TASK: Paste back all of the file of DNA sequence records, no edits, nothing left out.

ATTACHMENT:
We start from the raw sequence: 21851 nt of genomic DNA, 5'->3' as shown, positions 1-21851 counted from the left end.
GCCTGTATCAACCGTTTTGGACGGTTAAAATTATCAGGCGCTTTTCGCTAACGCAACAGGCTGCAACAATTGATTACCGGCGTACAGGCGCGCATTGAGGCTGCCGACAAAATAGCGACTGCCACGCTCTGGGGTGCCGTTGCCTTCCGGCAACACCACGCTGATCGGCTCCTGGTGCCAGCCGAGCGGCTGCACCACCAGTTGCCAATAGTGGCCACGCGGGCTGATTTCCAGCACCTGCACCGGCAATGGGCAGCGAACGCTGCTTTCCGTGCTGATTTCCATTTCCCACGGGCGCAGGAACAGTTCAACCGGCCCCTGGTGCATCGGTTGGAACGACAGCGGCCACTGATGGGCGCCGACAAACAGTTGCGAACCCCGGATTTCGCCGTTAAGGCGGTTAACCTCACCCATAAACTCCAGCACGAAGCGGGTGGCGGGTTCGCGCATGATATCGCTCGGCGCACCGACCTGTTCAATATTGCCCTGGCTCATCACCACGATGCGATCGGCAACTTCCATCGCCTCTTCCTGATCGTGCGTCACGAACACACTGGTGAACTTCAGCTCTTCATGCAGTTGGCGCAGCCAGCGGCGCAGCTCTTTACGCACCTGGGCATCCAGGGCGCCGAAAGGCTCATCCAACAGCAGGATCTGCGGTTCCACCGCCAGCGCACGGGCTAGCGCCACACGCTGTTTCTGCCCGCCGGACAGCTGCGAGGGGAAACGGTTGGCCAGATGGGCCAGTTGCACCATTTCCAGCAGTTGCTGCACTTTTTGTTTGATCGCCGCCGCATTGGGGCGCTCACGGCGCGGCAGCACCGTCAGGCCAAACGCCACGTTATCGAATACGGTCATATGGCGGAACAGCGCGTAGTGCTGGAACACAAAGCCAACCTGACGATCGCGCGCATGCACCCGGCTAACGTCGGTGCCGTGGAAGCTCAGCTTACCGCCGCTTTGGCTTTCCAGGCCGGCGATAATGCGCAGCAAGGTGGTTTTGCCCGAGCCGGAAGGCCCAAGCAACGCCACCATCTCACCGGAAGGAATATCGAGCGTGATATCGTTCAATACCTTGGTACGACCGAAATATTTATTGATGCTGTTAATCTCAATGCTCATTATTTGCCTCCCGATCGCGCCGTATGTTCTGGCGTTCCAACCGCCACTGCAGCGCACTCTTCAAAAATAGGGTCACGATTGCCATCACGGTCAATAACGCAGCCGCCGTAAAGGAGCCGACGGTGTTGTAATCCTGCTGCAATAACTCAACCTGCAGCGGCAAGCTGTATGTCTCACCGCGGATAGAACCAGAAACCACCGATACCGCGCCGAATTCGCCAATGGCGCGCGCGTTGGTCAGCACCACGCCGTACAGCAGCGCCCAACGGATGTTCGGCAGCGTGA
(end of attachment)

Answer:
We start from the raw sequence: 21851 nt of genomic DNA, 5'->3' as shown, positions 1-21851 counted from the left end.
GCCTGTATCAACCGTTTTGGACGGTTAAAATTATCAGGCGCTTTTCGCTAACGCAACAGGCTGCAACAATTGATTACCGGCGTACAGGCGCGCATTGAGGCTGCCGACAAAATAGCGACTGCCACGCTCTGGGGTGCCGTTGCCTTCCGGCAACACCACGCTGATCGGCTCCTGGTGCCAGCCGAGCGGCTGCACCACCAGTTGCCAATAGTGGCCACGCGGGCTGATTTCCAGCACCTGCACCGGCAATGGGCAGCGAACGCTGCTTTCCGTGCTGATTTCCATTTCCCACGGGCGCAGGAACAGTTCAACCGGCCCCTGGTGCATCGGTTGGAACGACAGCGGCCACTGATGGGCGCCGACAAACAGTTGCGAACCCCGGATTTCGCCGTTAAGGCGGTTAACCTCACCCATAAACTCCAGCACGAAGCGGGTGGCGGGTTCGCGCATGATATCGCTCGGCGCACCGACCTGTTCAATATTGCCCTGGCTCATCACCACGATGCGATCGGCAACTTCCATCGCCTCTTCCTGATCGTGCGTCACGAACACACTGGTGAACTTCAGCTCTTCATGCAGTTGGCGCAGCCAGCGGCGCAGCTCTTTACGCACCTGGGCATCCAGGGCGCCGAAAGGCTCATCCAACAGCAGGATCTGCGGTTCCACCGCCAGCGCACGGGCTAGCGCCACACGCTGTTTCTGCCCGCCGGACAGCTGCGAGGGGAAACGGTTGGCCAGATGGGCCAGTTGCACCATTTCCAGCAGTTGCTGCACTTTTTGTTTGATCGCCGCCGCATTGGGGCGCTCACGGCGCGGCAGCACCGTCAGGCCAAACGCCACGTTATCGAATACGGTCATATGGCGGAACAGCGCGTAGTGCTGGAACACAAAGCCAACCTGACGATCGCGCGCATGCACCCGGCTAACGTCGGTGCCGTGGAAGCTCAGCTTACCGCCGCTTTGGCTTTCCAGGCCGGCGATAATGCGCAGCAAGGTGGTTTTGCCCGAGCCGGAAGGCCCAAGCAACGCCACCATCTCACCGGAAGGAATATCGAGCGTGATATCGTTCAATACCTTGGTACGACCGAAATATTTATTGATGCTGTTAATCTCAATGCTCATTATTTGCCTCCCGATCGCGCCGTATGTTCTGGCGTTCCAACCGCCACTGCAGCGCACTCTTCAAAAATAGGGTCACGATTGCCATCACGGTCAATAACGCAGCCGCCGTAAAGGAGCCGACGGTGTTGTAATCCTGCTGCAATAACTCAACCTGCAGCGGCAAGCTGTATGTCTCACCGCGGATAGAACCAGAAACCACCGATACCGCGCCGAATTCGCCAATGGCGCGCGCGTTGGTCAGCACCACGCCGTACAGCAGCGCCCAACGGATGTTCGGCAGCGTGA